J.J. O’Connor still remembers how awkward he felt in that first meeting.
It was June 2002, and the 23-year-old had just been elected the chair of the Disabled Section for USA Hockey.
“The funny thing was that they were looking for somebody to run the section and to be a good fit, but I had no clue what I was doing,” O’Connor said. “Here I am 23 years old and I’ve been asked to lead this group — I was the youngest board member ever. The large majority of the people around me were significantly older than I was. Now I look to be in a leadership role and I’m just a kid.”
O’Connor left the meeting and talked to his friend Jim Smith, who had recommended O’Connor become the Disabled Section chair. Smith, who is now the president of USA Hockey, had a few words of advice for the youngster, including, “Don’t worry, you’ll learn.”
O’Connor in fact learned on the fly. Now, 18 years later, his impact as a volunteer for USA Hockey has been almost immeasurable.
J.J. poses with the O'Connor Courage Trophy, which is awarded each year to the Tier I champion at the USA Hockey Sled Classic.
“We were looking for someone who knew the game of ice hockey, could communicate and relate positively to those with disabilities and who had the leadership skills to take this portion of our game to heights it had never reached previously,” said Smith about O’Connor. “J.J. was a natural fit to take over the Disabled Section.”
O’Connor was a natural fit because he knew and loved the game despite a tragic on-ice accident that led to him being paralyzed.
A Chicago native, O’Connor attended Loyola Academy in Wilmette, Illinois, and as a 16-year-old, he played for the Chicago Patriots. He was hoping to play for his high school team or the Skokie Flyers, but due to missing tryouts for a couple unforeseen reasons, O’Connor stuck with the Patriots.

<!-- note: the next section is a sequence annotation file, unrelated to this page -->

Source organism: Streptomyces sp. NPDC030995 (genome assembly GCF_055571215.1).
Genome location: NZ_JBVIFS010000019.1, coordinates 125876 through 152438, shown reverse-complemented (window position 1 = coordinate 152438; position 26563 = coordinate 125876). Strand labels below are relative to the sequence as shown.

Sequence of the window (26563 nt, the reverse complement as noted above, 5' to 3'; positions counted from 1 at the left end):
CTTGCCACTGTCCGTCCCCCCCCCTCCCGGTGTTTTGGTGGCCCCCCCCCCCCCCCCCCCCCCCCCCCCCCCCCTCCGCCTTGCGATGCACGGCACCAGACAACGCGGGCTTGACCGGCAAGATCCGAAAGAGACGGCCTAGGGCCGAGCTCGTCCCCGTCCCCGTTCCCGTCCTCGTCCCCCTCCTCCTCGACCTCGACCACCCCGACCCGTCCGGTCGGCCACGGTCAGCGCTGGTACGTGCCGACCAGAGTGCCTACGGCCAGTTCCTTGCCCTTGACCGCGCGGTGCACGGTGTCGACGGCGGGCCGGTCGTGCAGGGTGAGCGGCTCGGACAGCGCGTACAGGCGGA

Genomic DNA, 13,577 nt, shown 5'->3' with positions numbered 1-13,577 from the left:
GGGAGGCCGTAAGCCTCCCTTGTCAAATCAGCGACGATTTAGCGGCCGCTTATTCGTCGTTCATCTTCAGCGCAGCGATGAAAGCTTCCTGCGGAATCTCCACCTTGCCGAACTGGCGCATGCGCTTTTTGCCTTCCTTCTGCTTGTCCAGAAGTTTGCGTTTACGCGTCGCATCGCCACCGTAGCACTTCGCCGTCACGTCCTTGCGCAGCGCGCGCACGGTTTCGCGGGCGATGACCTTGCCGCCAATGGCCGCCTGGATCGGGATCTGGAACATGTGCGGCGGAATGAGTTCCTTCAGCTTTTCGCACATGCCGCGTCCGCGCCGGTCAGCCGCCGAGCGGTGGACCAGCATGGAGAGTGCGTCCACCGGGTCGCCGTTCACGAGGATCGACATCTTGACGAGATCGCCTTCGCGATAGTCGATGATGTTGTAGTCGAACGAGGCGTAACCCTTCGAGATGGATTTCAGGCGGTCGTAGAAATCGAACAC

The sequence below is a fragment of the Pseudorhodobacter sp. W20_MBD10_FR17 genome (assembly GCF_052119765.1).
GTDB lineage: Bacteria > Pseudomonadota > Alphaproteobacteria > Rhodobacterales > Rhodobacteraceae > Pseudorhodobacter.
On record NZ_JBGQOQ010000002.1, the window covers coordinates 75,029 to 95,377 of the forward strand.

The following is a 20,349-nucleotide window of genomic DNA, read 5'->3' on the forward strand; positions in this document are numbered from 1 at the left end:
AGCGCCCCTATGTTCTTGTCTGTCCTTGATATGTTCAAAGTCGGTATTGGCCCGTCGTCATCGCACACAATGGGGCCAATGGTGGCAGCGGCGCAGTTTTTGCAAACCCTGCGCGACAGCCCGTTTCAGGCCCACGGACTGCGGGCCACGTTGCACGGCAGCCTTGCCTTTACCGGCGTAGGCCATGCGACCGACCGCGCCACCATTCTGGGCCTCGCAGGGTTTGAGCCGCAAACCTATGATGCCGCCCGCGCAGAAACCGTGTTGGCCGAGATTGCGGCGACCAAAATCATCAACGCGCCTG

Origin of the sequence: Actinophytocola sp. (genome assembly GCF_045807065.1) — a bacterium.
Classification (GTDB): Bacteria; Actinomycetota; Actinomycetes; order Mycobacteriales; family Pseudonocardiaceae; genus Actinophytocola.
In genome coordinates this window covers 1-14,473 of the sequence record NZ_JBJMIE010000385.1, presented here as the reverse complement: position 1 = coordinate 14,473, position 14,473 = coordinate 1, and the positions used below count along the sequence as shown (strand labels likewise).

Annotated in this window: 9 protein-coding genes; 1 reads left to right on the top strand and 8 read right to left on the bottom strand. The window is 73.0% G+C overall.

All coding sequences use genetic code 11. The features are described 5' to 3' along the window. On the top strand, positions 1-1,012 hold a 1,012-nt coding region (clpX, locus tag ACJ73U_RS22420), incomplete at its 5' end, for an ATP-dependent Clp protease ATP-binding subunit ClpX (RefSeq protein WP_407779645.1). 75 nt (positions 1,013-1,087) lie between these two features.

“The funny thing about it was there was almost like this message out there in the universe that maybe this season I should sit it out,” O’Connor said. “But I was obviously in love with the game and persistent and decided to play with the Patriots anyway.”
The first game of the season, Oct. 24, 1995, the Patriots were playing their rival Flyers, the team O’Connor was hoping to skate for. The roster was filled with his friends. O’Connor was going to do anything to pull off the upset against the defending state champions.
“My first shift, one of my teammates just over the red line dumped it in and I’m the first forward in [with] the defenseman on the other team,” O’Connor said. “He was my closest friend from that team — we hung out lots outside of hockey in general. There was no ill will, so we were just both chasing after the puck and it was just the exact reason why the NHL and everybody’s changed from touch icing because two players going full speed for a puck on the boards. As we both approached the puck to touch it and play the puck, we just tripped on each other. We both just got tangled up. We both fell — he had his feet go out from under him and I fell face first.”
O’Connor crashed into the boards, suffered a C4 spinal cord injury and was immediately a quadriplegic. He went on to graduate from Loyola Academy and attended Lake Forest College. Just one year after graduation, O’Connor found his purpose in life through USA Hockey.